Iowa Alumni Magazine | October 2008 | People

Sharon Dingman

By IAM Staff

Shared school colors already make it difficult to tell who has the home court advantage when the Iowa volleyball team competes at Purdue. Sharon Dingman intends to make it even harder.

The former Purdue volleyball star plans to fill the stands of her alma mater this month with family and friends wearing Hawkeye black and gold—and lead Iowa to victory as the new UI volleyball coach. Dingman, who grew up about 30 miles from Purdue in Monticello, Indiana, started at Iowa this past March, taking her volleyball career full circle from one Big Ten black-and-gold team to another.

Dingman says that since she played on Purdue's 1979 and 1980 Big Ten championship teams, the conference has turned into one of the most competitive in the country. She jumped at the chance to rejoin the Big Ten as a coach, live in Iowa City, and rebuild a Hawkeye team that hasn't seen a winning season for eight years.

Dingman's main focus will be raising the Hawkeyes' expectations to win. She also plans to attract top recruits with the new practice facility and strength and conditioning training room that will be part of the Carver-Hawkeye Arena renovations.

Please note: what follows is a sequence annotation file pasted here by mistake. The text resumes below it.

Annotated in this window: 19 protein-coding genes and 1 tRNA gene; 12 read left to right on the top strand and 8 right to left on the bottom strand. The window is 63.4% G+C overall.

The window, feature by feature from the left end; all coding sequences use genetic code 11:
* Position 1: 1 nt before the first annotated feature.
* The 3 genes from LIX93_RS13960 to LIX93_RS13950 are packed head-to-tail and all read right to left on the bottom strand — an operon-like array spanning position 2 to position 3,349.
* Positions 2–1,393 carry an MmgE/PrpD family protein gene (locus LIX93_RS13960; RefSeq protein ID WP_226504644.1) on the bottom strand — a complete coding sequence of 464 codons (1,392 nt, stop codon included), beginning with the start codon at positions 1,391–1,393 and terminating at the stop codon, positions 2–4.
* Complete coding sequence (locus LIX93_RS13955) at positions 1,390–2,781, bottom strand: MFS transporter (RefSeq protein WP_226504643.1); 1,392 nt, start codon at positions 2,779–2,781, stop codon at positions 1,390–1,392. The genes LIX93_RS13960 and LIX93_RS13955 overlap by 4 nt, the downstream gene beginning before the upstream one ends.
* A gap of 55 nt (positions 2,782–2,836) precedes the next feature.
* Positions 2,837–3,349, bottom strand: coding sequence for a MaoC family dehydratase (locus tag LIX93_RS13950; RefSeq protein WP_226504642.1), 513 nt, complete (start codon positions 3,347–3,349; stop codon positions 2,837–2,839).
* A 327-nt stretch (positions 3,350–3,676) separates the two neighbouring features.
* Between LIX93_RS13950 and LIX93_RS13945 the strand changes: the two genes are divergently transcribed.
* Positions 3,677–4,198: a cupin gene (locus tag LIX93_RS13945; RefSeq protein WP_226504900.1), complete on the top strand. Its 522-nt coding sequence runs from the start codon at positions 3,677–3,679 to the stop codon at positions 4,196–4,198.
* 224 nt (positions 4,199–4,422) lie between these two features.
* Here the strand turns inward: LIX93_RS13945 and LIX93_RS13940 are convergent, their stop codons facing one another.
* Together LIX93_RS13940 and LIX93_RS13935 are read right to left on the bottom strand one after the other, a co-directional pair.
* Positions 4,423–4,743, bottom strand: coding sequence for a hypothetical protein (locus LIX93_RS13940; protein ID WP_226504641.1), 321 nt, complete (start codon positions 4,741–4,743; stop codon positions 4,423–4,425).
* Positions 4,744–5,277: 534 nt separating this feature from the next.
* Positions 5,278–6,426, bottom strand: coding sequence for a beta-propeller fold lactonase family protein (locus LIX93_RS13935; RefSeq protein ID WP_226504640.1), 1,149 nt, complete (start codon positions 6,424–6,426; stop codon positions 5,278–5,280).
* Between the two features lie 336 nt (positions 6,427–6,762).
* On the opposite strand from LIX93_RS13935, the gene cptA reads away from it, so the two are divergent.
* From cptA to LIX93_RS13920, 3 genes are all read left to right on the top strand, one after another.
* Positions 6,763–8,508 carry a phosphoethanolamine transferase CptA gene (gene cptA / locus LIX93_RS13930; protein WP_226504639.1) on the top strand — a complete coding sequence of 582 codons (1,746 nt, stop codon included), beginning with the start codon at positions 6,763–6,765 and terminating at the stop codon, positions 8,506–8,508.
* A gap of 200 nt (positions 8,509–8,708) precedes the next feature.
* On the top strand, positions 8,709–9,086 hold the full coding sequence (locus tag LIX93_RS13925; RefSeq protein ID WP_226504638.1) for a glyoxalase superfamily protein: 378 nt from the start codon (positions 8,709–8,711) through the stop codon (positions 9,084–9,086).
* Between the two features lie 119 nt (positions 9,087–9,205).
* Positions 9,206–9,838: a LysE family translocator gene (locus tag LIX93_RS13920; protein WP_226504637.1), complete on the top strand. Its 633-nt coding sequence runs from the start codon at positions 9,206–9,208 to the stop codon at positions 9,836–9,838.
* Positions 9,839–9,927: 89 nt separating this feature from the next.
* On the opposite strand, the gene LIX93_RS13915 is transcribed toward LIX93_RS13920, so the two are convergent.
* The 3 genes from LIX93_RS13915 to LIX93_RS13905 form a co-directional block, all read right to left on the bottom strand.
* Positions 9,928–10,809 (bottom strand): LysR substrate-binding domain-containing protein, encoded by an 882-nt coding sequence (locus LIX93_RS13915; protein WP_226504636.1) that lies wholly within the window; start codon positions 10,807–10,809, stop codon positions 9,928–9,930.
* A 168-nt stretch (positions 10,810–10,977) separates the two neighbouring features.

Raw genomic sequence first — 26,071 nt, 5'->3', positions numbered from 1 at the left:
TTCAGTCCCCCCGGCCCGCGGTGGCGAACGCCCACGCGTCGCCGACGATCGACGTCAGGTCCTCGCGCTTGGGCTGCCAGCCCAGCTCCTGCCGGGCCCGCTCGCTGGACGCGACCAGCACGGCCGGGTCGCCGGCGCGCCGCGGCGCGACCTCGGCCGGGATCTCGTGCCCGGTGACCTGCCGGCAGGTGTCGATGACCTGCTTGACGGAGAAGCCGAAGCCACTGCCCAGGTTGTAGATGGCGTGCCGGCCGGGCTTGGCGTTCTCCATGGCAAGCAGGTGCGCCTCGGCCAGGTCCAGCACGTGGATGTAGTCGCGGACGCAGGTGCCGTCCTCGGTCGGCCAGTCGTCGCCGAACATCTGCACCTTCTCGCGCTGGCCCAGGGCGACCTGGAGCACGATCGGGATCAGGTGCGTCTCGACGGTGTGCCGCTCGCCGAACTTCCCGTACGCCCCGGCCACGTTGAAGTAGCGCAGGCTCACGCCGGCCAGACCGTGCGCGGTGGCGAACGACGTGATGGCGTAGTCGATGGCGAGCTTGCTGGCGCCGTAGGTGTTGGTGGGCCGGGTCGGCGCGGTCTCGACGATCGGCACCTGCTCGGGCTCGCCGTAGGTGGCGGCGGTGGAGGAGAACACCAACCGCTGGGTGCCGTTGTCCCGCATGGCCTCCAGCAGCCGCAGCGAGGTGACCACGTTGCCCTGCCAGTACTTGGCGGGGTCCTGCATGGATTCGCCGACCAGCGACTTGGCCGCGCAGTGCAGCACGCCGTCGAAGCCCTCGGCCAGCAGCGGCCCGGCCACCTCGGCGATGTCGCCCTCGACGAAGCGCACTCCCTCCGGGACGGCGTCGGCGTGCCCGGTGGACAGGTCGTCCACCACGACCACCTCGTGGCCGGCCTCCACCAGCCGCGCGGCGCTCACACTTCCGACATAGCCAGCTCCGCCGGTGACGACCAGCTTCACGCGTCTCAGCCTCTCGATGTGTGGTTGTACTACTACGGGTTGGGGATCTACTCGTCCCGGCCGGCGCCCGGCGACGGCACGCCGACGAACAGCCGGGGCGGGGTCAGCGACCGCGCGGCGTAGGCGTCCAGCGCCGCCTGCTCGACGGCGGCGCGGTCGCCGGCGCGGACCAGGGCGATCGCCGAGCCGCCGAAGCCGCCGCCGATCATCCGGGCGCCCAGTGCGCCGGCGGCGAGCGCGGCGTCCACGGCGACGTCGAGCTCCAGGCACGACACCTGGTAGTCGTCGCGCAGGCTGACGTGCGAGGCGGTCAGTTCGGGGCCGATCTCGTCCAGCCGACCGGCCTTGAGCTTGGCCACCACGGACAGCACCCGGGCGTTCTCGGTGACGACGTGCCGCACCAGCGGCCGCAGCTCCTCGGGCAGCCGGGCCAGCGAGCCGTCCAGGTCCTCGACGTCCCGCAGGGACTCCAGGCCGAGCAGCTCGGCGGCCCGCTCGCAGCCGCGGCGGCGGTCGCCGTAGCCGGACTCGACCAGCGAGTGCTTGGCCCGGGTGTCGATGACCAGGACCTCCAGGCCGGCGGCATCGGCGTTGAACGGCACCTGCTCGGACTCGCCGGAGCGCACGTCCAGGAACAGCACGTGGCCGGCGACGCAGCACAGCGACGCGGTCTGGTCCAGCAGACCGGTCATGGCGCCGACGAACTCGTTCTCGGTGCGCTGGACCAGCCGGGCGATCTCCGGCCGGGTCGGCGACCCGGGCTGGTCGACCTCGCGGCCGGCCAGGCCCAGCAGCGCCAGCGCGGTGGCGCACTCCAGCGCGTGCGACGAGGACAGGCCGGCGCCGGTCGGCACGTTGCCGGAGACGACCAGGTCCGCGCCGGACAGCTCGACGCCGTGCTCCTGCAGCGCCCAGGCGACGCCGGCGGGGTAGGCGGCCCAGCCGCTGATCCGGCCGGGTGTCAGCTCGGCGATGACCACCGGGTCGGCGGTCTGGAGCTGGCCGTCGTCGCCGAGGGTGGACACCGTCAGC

No stranger to winning, Dingman comes to Iowa from Illinois State, where she guided the Redbirds to last year's NCAA tournament. In six of her eight seasons at Illinois State, she led the team to at least the conference semifinals. She also had similar success at Auburn and Butler during her 17-year career as a head coach.

Despite this track record, Dingman says she's most satisfied with her players' achievements off the court. At Illinois State, her squad earned GPAs over 3.0 every semester—the highest of any sports team. Dingman says, "Every time I see a player walk across the stage with her diploma, that's my proudest accomplishment."

Like UI President Sally Mason—another Boilermaker-turned-Hawkeye—Dingman sees Iowa as her final destination. "The opportunity to coach at a world renowned university presents itself very few times in one's career," says Dingman. "I started my collegiate playing career in black and gold in the Big Ten, and I hope to finish my coaching career in black and gold."